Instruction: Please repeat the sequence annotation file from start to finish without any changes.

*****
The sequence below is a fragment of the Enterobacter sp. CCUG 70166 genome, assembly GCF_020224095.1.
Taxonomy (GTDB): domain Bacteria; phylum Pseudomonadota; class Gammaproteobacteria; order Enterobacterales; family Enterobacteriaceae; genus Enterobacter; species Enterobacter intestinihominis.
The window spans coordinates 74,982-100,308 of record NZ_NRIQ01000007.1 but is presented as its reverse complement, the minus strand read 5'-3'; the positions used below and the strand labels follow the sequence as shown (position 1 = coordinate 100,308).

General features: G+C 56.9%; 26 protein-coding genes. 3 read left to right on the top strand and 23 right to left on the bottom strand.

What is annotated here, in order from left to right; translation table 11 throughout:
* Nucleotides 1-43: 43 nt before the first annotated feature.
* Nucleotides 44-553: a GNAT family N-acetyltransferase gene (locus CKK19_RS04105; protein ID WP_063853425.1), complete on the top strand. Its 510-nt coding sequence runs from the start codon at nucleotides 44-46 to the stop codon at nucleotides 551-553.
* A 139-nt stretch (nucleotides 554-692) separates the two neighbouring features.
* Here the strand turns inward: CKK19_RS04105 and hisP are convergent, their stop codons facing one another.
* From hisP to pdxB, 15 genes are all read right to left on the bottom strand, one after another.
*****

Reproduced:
The sequence below is a fragment of the Enterobacter sp. CCUG 70166 genome, assembly GCF_020224095.1.
Taxonomy (GTDB): domain Bacteria; phylum Pseudomonadota; class Gammaproteobacteria; order Enterobacterales; family Enterobacteriaceae; genus Enterobacter; species Enterobacter intestinihominis.
The window spans coordinates 74,982-100,308 of record NZ_NRIQ01000007.1 but is presented as its reverse complement, the minus strand read 5'-3'; the positions used below and the strand labels follow the sequence as shown (position 1 = coordinate 100,308).

General features: G+C 56.9%; 26 protein-coding genes. 3 read left to right on the top strand and 23 right to left on the bottom strand.

What is annotated here, in order from left to right; translation table 11 throughout:
* Nucleotides 1-43: 43 nt before the first annotated feature.
* Nucleotides 44-553: a GNAT family N-acetyltransferase gene (locus CKK19_RS04105; protein ID WP_063853425.1), complete on the top strand. Its 510-nt coding sequence runs from the start codon at nucleotides 44-46 to the stop codon at nucleotides 551-553.
* A 139-nt stretch (nucleotides 554-692) separates the two neighbouring features.
* Here the strand turns inward: CKK19_RS04105 and hisP are convergent, their stop codons facing one another.
* From hisP to pdxB, 15 genes are all read right to left on the bottom strand, one after another.